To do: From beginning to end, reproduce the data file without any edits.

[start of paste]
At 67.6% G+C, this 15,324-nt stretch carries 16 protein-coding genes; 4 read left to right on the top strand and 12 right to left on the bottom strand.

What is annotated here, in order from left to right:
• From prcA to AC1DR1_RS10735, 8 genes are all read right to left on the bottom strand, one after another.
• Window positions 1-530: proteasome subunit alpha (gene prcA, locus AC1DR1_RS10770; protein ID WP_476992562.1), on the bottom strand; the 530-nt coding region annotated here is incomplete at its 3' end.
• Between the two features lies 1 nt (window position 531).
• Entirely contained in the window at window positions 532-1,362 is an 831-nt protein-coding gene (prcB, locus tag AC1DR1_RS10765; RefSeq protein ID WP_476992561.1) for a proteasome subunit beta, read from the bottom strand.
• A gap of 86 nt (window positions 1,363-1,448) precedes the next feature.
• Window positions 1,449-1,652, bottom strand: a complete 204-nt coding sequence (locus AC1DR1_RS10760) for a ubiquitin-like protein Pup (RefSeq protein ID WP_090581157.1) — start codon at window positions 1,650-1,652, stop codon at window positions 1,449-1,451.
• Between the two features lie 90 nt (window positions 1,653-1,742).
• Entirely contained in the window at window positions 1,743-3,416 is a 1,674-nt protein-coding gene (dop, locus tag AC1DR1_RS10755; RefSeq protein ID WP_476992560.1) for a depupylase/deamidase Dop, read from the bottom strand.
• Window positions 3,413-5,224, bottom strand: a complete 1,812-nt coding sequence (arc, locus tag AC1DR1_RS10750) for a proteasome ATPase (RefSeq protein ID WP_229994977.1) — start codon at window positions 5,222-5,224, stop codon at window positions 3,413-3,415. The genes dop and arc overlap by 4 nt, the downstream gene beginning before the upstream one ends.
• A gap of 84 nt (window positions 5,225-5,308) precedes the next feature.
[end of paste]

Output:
At 67.6% G+C, this 15,324-nt stretch carries 16 protein-coding genes; 4 read left to right on the top strand and 12 right to left on the bottom strand.

What is annotated here, in order from left to right:
• From prcA to AC1DR1_RS10735, 8 genes are all read right to left on the bottom strand, one after another.
• Window positions 1-530: proteasome subunit alpha (gene prcA, locus AC1DR1_RS10770; protein ID WP_476992562.1), on the bottom strand; the 530-nt coding region annotated here is incomplete at its 3' end.
• Between the two features lies 1 nt (window position 531).
• Entirely contained in the window at window positions 532-1,362 is an 831-nt protein-coding gene (prcB, locus tag AC1DR1_RS10765; RefSeq protein ID WP_476992561.1) for a proteasome subunit beta, read from the bottom strand.
• A gap of 86 nt (window positions 1,363-1,448) precedes the next feature.
• Window positions 1,449-1,652, bottom strand: a complete 204-nt coding sequence (locus AC1DR1_RS10760) for a ubiquitin-like protein Pup (RefSeq protein ID WP_090581157.1) — start codon at window positions 1,650-1,652, stop codon at window positions 1,449-1,451.
• Between the two features lie 90 nt (window positions 1,653-1,742).
• Entirely contained in the window at window positions 1,743-3,416 is a 1,674-nt protein-coding gene (dop, locus tag AC1DR1_RS10755; RefSeq protein ID WP_476992560.1) for a depupylase/deamidase Dop, read from the bottom strand.
• Window positions 3,413-5,224, bottom strand: a complete 1,812-nt coding sequence (arc, locus tag AC1DR1_RS10750) for a proteasome ATPase (RefSeq protein ID WP_229994977.1) — start codon at window positions 5,222-5,224, stop codon at window positions 3,413-3,415. The genes dop and arc overlap by 4 nt, the downstream gene beginning before the upstream one ends.
• A gap of 84 nt (window positions 5,225-5,308) precedes the next feature.